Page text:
5.2we define the interferometric geometric phase of *ρ*(*k*) as
5.3As for Uhlmann's phase, the interferometric phase does not depend on the operator that determines the dynamics of the system. Rather, it is a quantity associated with *ρ*(*k*) which only depends on how *ρ*(*k*) is embedded in the space of density operators. However, this is true only if the eigenstates satisfy the parallelism condition (5.2). If this condition is not met, we need to phase-shift the eigenstates as follows:
5.4Clearly, the interferometric geometric phase reduces to the Berry phase if *ρ*(*k*) is a curve of pure states.

The Berry phase for a cyclically evolving pure state equals half of the solid angle enclosed by the curve traced out by the state's Bloch vector on the Bloch sphere. Using this observation, it is fairly easy to calculate the interferometric phase for cyclically evolving qubits, provided they do not pass the maximally mixed state. In fact, we believe that the parallelism condition in equation (5.2) cannot be extended to include all curves that pass through the maximally mixed state. However, this is still under investigation.

Consider a closed curve of mixed qubits
5.5and assume that the eigenvectors |*u*_{i}(*k*)〉 satisfy the parallelism condition (5.2). Let ** R**(

*k*) be the Bloch vector of

*ρ*(

*k*), and let

**(**

*r**k*)=

**(**

*R**k*)/

*R*(

*k*), where

*R*(

*k*) is the Euclidean length of

**(**

*R**k*). Then

**(**

*r**k*) is a closed curve on the Bloch sphere and 〈

*u*

_{1}(0)|

*u*

_{1}(

*κ*)〉=e

^{iθ1}, where

*θ*

_{1}equals half of the solid angle enclosed by

**(**

*r**k*). Furthermore, 〈

*u*

_{2}(0)|

*u*

_{2}(

*κ*)〉=e

^{iθ2}, where

*θ*

_{2}is half of the solid angle enclosed by the curve −

**(**

*r**k*). Accordingly, e

^{iθ2}=e

^{−iθ1}, and the interferometric geometric phase of

*ρ*(

*k*) can be written as 5.6We observe, in particular, that for the planar curves defined by (3.4) and indexed by

*m*, the interferometric phase is 0 if the curve has an even winding number with respect to the maximally mixed state, and equals

*π*if the winding number is odd; see figure 2. When

*m*=1, however, the interferometric phase is undefined. Thus, it signals a closing of the band gap for the Kitaev chain in the same way as the Berry phase, but at a finite temperature.

An analysis like the one conducted for Uhlmann's phase shows that the interferometric geometric phase has nodes along the radial segment in the Bloch ball opposite to the initial state. For the curves given by (3.4), this means that each point on the negative *x*-axis is a node, as shown in figure 6. There is no phase build-up before, or after, the curve reaches a node. But at the node, the interferometric phase factor gets multiplied by −1. In this sense, the behaviour of the interferometric phase closely mirrors that of the Berry phase.

## 6. Discussion and conclusion

We have been concerned with the physical interpretation, in a definite context, of two different geometric phases for mixed states—the Uhlmann and the interferometric phases. Following the earlier studies [3,5–7], we have analysed their behaviour to see if they are indicators of topological phases of matter at finite temperature. As our test case we have used the Kitaev chain, a one-dimensional system of non-interacting electrons which gives rise to a curve of Gibbs states in an equatorial plane of the Bloch ball as we move along the Brillouin zone.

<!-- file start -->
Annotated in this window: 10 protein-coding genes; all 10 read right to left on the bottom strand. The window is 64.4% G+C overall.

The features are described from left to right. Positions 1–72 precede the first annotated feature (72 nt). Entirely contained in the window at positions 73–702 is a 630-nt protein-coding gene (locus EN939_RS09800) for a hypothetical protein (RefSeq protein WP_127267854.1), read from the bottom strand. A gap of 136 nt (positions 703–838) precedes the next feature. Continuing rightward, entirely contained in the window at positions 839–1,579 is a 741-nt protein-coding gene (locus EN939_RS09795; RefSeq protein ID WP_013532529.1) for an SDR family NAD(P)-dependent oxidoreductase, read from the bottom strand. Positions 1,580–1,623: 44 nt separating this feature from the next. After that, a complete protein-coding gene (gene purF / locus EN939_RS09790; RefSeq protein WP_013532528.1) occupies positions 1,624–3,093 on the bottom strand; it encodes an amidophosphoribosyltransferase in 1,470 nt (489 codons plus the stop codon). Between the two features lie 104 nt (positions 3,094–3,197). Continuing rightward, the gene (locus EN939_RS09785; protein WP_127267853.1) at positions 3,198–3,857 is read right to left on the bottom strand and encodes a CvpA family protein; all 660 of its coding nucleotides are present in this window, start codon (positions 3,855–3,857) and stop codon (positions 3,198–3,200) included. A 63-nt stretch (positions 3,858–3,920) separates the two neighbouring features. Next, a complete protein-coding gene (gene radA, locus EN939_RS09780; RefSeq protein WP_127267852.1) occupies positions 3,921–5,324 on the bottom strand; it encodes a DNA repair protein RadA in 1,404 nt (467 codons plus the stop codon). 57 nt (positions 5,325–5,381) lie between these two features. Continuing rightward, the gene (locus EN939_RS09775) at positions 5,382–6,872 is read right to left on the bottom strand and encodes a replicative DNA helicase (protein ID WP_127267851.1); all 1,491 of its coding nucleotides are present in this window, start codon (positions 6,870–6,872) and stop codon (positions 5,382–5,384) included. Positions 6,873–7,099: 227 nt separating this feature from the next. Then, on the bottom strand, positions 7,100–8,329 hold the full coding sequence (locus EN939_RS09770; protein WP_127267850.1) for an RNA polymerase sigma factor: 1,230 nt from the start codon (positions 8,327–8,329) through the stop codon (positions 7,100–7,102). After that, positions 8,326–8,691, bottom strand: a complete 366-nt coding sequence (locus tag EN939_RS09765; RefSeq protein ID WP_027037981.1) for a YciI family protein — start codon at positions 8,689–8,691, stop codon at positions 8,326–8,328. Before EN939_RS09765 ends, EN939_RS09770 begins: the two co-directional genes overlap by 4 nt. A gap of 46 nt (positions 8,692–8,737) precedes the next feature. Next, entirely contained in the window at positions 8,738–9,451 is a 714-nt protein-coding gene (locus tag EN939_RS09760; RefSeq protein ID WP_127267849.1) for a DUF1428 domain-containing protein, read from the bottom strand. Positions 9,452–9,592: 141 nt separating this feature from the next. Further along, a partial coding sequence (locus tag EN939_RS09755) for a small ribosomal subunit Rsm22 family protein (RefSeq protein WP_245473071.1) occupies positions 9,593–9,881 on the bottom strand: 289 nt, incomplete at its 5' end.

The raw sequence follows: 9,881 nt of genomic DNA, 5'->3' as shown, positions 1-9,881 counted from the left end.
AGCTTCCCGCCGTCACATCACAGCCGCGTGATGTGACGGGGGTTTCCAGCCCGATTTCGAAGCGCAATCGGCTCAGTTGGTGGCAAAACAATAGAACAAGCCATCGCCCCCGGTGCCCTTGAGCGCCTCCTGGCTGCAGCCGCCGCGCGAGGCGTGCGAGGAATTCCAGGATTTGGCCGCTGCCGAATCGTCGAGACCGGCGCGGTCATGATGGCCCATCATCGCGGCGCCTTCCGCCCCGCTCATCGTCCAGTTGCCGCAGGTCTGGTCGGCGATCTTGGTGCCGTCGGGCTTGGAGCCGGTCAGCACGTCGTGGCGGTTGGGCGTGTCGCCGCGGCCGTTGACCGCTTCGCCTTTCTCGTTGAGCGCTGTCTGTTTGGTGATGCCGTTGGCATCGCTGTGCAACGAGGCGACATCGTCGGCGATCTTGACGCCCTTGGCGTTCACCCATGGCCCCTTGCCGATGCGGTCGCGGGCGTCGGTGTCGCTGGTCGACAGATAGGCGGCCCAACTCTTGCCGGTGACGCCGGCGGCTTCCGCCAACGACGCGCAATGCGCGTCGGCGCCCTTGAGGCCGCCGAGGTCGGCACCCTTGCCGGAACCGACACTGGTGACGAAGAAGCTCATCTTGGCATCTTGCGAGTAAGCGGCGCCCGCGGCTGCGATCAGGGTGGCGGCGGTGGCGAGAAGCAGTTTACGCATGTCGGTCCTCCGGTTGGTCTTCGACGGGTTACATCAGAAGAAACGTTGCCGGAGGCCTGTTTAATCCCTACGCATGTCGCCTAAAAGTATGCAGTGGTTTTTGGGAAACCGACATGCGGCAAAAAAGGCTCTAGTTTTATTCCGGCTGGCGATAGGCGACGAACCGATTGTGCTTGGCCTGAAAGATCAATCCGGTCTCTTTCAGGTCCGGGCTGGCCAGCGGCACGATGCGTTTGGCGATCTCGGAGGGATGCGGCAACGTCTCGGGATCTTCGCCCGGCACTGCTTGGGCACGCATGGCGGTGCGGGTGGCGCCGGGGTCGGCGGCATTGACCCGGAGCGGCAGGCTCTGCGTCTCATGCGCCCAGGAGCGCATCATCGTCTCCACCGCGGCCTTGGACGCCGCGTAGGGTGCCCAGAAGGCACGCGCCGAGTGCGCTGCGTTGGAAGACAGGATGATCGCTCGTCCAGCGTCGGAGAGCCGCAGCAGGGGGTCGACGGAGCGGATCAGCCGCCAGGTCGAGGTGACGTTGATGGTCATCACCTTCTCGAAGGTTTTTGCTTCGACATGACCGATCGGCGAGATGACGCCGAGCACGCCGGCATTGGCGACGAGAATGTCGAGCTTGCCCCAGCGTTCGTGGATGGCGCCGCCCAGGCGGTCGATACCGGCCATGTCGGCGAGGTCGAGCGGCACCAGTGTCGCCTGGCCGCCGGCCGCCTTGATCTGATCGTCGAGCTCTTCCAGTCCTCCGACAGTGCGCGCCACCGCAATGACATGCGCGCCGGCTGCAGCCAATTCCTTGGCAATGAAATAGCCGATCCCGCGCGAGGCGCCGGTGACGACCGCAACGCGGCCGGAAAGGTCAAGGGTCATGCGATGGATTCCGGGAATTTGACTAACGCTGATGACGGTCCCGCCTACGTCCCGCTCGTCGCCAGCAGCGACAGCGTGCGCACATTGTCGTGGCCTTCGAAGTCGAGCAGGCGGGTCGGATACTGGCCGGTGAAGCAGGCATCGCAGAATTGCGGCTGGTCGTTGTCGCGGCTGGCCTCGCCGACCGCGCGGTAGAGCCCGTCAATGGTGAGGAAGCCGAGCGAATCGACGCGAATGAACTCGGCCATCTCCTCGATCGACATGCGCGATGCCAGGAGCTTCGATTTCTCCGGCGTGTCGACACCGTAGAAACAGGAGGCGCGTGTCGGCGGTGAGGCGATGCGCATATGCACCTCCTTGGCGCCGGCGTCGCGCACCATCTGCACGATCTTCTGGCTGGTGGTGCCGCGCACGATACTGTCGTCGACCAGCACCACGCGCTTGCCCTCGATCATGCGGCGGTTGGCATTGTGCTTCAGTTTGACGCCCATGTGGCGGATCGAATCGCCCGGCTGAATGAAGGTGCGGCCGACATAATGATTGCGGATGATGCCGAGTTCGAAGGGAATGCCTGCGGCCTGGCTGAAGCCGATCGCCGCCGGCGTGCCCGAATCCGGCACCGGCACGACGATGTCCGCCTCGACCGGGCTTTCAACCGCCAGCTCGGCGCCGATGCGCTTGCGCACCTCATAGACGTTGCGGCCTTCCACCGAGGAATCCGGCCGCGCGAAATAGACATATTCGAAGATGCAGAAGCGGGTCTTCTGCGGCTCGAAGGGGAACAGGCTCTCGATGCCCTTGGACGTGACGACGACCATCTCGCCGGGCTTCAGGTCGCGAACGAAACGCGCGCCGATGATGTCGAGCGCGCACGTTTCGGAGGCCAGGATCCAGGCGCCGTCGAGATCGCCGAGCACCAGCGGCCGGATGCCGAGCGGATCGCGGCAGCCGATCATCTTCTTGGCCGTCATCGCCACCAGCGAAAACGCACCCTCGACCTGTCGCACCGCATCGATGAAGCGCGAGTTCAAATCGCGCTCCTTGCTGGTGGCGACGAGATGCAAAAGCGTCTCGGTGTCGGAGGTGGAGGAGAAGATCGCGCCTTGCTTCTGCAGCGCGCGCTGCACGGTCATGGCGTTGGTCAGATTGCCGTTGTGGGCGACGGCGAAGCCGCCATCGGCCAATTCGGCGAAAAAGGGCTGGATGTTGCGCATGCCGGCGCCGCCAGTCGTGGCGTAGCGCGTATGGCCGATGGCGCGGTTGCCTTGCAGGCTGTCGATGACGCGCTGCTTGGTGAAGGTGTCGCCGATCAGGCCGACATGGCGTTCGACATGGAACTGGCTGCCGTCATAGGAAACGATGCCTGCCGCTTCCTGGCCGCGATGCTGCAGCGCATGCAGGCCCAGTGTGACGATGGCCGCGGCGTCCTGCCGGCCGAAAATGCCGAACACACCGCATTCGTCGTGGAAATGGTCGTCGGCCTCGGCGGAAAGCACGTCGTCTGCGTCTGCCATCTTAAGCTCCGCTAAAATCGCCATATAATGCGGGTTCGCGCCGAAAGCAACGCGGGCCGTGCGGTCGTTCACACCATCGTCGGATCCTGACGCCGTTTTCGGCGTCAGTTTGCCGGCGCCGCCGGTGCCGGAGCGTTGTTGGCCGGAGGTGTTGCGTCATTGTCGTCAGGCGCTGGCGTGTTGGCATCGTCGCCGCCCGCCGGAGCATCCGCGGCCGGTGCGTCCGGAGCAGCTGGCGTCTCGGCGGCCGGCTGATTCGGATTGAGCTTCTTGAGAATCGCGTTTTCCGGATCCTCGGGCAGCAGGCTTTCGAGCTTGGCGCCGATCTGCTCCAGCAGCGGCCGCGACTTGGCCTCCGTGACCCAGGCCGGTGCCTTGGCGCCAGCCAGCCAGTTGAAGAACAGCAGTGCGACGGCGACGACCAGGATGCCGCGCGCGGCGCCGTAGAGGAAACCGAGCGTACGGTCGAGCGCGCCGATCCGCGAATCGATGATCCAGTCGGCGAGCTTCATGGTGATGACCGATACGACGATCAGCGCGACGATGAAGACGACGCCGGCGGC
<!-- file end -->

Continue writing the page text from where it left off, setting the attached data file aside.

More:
When *T*=0, and the Kitaev chain is in a pure state, the Berry phase is a topological invariant which takes different values around *m*=1 where the system undergoes a topological phase transition. For *m*<1 the state is in a topologically non-trivial phase admitting localized zero-energy edge states, and the Berry phase factor is −1. For *m*>1 there are no localized edge states and the Berry phase factor is +1. At finite temperature, on the other hand, the Kitaev chain is in a mixed state. Now, both of the mixed-state geometric phase factors considered take the values ±1, but for the Uhlmann phase factor the behaviour is quite complex. We are not aware of a physical interpretation of the Uhlmann phase itself, but indeed the Uhlmann phase behaves in a way that may be of interest, regardless of the proposed interpretation of the states. Here it should be recalled that Uhlmann's theory was designed with very different ends in view. It can be argued that Uhlmann's *U*(*N*) bundle is as natural a construction for mixed states as is the unit sphere in Hilbert space considered as a *U*(1) bundle over the set of pure states. They both have major implications for the probabilistic structure of quantum mechanics [10]. For example, Uhlmann's construction gives rise to a metric which is monotone under stochastic maps [24,25], and plays an important role in statistical inference [26]. It must also be mentioned that the Uhlmann phase is measurable in experiments where the purified state appears as a bipartite entangled state including a system and a controlled ancilla [27–29]—but this is a very different situation from that of a system in contact with a thermal bath having a huge number of uncontrollable degrees of freedom.